marine reptiles long-necked were beheaded by their predators during the age of the dinosaurs, as revealed by a study by paleontologists from the Stuttgart State Museum of Natural History (SMNS) and the Miquel Crusafont Catalan Institute of Paleontology (ICP).

In a statement, both institutions have reported that the research, published this Monday in the journal «Current Biology», has described the first evidence fossil of deadly attacks by predators targeting the long-necked marine reptile of the Triassic Tanystropheus, despite the fact that «finding evidence of predator-prey interactions in the fossil record is very rare.»

«For more than 200 years, paleontologists have speculated about whether these long-necked marine reptiles were especially vulnerable to attack by large predators, but no fossils found to support this idea until now», they explain from the center.

It has been thanks to paleontologists Stephan Spiekman, Triassic reptile expert, and Eudald Mujal, specialist in taphonomy and trophic interactions, given two fossil specimens of the marine reptile Tanystropheus, from an antiquity 242 million years.

In the fossils, they observed that the necks of these two animals were completely separated from the body and showed marks of having been bitten by predators. «The type of abrupt fracture of the bones together with the arrangement of bite marks suggests that the necks were sections of a single bite», Mujal said.

In this sense, the documented injuries suggest that the long neck could represent a functional weakness in this group of animals on certain occasions; and the absence of the body, which the predators that hunted them probably fed on.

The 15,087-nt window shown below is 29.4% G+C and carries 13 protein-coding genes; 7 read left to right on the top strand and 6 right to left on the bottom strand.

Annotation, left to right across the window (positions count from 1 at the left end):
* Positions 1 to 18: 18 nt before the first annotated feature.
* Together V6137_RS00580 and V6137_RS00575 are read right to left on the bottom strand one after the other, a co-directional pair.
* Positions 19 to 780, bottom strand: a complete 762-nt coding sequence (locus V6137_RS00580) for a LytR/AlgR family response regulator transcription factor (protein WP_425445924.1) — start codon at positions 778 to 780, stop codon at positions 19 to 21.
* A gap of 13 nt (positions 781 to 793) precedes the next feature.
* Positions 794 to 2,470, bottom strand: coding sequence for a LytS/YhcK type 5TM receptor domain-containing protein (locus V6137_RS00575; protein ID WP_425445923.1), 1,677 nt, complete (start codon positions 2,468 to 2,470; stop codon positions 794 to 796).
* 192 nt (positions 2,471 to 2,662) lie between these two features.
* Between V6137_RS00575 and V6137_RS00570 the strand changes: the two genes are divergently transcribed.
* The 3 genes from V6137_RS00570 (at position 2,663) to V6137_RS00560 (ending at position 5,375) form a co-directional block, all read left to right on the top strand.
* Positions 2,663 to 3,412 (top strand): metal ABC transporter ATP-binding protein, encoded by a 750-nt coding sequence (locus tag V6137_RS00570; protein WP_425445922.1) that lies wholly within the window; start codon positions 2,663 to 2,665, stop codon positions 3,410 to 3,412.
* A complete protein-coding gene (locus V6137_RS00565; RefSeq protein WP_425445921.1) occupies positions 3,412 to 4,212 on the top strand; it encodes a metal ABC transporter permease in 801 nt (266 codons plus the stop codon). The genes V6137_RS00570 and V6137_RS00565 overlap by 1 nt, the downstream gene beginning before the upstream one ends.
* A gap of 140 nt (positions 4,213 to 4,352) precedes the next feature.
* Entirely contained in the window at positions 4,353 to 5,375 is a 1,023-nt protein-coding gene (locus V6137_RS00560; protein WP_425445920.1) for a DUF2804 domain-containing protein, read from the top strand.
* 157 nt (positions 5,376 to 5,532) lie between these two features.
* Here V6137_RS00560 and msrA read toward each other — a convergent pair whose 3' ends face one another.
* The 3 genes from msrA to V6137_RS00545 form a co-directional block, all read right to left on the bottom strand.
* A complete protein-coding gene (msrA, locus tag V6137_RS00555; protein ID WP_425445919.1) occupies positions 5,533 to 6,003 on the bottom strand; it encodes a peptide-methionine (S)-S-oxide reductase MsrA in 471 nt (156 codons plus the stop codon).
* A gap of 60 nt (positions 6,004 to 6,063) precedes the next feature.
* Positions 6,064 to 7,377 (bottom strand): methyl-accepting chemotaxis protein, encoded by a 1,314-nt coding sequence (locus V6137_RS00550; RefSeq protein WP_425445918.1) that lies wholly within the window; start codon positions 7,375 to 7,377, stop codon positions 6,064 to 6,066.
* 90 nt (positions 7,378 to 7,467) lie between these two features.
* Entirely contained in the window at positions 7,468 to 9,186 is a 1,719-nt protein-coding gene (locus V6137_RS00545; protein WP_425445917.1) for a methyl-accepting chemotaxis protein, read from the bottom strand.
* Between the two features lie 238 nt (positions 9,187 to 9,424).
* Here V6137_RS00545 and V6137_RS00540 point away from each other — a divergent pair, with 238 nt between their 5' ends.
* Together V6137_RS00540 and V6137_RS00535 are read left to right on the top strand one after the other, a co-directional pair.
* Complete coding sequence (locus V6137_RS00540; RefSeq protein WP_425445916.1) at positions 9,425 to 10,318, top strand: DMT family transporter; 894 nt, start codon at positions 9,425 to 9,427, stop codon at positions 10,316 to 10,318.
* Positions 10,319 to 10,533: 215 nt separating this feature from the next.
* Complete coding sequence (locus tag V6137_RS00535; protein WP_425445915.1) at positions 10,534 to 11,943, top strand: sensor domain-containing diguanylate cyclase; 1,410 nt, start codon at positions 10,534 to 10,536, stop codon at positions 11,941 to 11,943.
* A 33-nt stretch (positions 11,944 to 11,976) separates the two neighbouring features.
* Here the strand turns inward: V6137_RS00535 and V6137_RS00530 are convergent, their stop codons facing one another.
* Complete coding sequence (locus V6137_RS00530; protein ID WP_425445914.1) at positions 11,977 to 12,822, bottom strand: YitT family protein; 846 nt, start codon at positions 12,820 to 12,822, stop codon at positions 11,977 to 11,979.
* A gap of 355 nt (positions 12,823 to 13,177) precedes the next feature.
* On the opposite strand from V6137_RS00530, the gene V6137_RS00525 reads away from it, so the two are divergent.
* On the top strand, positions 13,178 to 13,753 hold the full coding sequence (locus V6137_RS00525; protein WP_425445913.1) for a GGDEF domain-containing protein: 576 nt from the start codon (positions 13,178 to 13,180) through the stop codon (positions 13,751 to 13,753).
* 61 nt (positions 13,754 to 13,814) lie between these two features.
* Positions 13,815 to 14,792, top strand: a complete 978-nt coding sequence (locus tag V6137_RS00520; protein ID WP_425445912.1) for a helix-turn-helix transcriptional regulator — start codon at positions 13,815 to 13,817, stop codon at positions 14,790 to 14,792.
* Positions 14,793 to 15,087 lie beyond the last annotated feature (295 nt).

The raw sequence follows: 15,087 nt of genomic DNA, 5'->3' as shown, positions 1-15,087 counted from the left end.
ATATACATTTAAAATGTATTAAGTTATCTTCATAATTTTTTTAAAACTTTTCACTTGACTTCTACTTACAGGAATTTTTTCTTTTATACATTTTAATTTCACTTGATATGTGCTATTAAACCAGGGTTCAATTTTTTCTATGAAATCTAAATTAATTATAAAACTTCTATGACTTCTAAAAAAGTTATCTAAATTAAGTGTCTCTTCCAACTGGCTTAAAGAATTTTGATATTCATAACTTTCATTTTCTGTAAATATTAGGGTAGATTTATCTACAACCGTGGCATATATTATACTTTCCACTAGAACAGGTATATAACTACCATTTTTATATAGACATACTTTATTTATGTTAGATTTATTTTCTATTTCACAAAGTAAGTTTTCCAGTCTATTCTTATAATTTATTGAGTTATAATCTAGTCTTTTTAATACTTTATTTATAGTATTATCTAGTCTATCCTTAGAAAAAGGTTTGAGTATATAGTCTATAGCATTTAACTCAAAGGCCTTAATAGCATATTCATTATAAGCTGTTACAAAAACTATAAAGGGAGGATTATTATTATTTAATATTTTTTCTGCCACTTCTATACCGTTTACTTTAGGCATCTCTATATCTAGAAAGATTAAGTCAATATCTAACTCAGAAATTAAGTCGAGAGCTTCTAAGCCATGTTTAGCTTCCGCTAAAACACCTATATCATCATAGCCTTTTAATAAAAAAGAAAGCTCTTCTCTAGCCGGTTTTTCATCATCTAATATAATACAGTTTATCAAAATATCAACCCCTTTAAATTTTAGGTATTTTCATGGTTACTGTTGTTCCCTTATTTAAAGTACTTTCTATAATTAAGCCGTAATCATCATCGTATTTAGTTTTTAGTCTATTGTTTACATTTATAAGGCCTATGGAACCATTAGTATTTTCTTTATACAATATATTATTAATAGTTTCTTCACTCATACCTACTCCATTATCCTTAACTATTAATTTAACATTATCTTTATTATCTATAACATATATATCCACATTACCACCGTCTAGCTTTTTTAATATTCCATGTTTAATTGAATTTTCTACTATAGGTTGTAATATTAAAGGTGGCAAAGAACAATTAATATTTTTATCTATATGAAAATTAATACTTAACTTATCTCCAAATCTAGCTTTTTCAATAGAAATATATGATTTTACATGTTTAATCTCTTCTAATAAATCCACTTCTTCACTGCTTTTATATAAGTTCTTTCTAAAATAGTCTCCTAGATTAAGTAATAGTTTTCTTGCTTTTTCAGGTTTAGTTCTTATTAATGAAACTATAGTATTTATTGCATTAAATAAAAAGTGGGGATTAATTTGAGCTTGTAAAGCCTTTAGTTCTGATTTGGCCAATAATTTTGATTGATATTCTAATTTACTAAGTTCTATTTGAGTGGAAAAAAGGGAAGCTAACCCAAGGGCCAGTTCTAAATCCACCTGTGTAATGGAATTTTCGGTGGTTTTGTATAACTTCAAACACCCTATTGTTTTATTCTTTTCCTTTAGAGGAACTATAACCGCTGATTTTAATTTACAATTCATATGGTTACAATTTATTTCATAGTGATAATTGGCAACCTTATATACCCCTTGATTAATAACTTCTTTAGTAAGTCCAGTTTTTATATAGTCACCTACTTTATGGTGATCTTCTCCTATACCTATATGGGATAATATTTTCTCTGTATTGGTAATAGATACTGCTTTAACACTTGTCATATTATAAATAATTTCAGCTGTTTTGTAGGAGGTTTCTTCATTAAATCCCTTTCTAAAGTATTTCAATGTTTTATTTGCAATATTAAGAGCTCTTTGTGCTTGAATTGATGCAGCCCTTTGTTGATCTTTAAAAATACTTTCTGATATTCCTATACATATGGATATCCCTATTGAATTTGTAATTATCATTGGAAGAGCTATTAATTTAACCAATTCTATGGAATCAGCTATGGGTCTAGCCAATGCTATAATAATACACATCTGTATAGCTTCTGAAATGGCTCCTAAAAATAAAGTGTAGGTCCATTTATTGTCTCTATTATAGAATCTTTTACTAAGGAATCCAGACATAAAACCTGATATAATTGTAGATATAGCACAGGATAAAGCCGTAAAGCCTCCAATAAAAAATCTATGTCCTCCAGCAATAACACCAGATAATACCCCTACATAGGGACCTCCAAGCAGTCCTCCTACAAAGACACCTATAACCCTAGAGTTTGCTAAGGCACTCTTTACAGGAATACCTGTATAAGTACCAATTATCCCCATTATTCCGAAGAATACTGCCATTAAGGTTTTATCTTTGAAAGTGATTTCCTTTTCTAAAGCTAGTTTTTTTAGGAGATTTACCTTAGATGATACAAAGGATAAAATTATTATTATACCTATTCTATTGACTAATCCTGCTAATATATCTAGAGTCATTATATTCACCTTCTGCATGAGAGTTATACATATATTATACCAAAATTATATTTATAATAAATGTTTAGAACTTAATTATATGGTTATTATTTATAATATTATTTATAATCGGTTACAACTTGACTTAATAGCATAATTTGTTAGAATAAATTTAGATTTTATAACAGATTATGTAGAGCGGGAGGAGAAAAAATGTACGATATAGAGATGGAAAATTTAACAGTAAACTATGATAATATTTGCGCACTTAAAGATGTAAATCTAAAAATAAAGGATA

They lived between Switzerland and Italy.

As detailed by the SMNS and the ICP, two species are known Tanystropheus of ago 242 million years who lived in a shallow sea on the border between what is now switzerland and italyone that was no more than five feet long and probably fed on crustaceans and other invertebrates, and another that could reach six meters and fed on fish and cephalopods.

«The small species of Tanystropheus could have been decapitated by different predators, from a large fish to another marine reptile. In contrast, for the large species there are fewer possible candidates,» Spiekman said.

«Of the various forms of marine reptiles, Tanystropheus is perhaps one of the stranger examples: It had a neck three times as long as its torso, but with only 13 extremely elongated vertebrae. This made his neck particularly long, thin, and stiff. Most likely, it used it to catch its prey using an ambush strategy,» explained the researcher.

Related news

Tanystropheus was a species with a relative evolutionary success that you suffered for at least million ten years and fossil remains have been found in Europe, middle East, Porcelain, North America and possibly South America.

The fossils used in the study, now deposited in the University of Zurichcome from the deposit Mount San Giorgionear the border between Switzerland and Italy, one of the most important marine fossils of the Middle Triassicdesignated World Heritage by UNESCO.